“Nature can heal if we give her the chance,” Mr. Brown said.
Farmers are recognizing the need to develop new farming techniques that help restore soil health. An article in the New York Times tells the story of Gabe Brown, a North Dakota farmer who became a convert to no-till, soil-conservation farming. Mr. Brown has become an evangelist of sorts, spreading the word about the benefits of soil health.
Improving the soil can revive degenerated earth, minimize erosion, encourage plant growth, and increase farmers’ profits, even during difficult times such as droughts and floods. Traditional farming relies on tilling the fields to get them ready for planting and by turning over the weeds and crop residues. Tilling also loosens the top layer of soil and mixes in fertilizers and manure.
The problem with tilling is that it can degrade soil, breaking up the structure and leaving it prone to run-off an erosion. Tilling can also harm the complex biology in the soil, damaging earthworms and beneficial fungi. Soil run off washes nitrogen and other chemicals into streams and waterways leading to other problems such as algae blooms and dead zones in water. The more degraded the soil becomes the more chemical fertilizers are needed to maintain yields, which leads to more soil compaction, and more tilling in a vicious cycle.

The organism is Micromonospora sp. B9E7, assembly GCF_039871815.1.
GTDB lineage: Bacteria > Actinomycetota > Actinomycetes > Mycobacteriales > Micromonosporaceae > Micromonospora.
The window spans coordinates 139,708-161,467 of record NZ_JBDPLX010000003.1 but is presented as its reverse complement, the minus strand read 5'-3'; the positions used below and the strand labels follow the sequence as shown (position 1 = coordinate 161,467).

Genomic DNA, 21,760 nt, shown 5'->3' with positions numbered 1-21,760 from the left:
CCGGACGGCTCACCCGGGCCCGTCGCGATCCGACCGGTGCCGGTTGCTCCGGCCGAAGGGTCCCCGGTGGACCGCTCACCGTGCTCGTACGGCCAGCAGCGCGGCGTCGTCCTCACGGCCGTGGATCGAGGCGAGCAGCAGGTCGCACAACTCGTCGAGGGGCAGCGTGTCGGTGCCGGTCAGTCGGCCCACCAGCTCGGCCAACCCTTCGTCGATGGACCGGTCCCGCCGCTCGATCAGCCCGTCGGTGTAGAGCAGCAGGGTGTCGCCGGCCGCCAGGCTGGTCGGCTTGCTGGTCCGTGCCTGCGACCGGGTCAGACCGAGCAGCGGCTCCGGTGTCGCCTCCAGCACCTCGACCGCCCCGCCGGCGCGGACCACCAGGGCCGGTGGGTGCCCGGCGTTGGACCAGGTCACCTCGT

In No-Till farming methods that focus on soil health as a priority fields are left unplowed and cover crops are used to store nitrogen and other nutrients, organic matter is encouraged to build up which absorbs water and helps retain it. It is said that each 1 percent increase in soil organic matter holds 20,000 gallons of water per acre.
The more absorbent the soil is the more resistant it is to droughts and floods. Cover crops also suppress weeds and protect water ways. Soil is also an ideal way to sequester carbon dioxide, while plowing releases greenhouse gasses.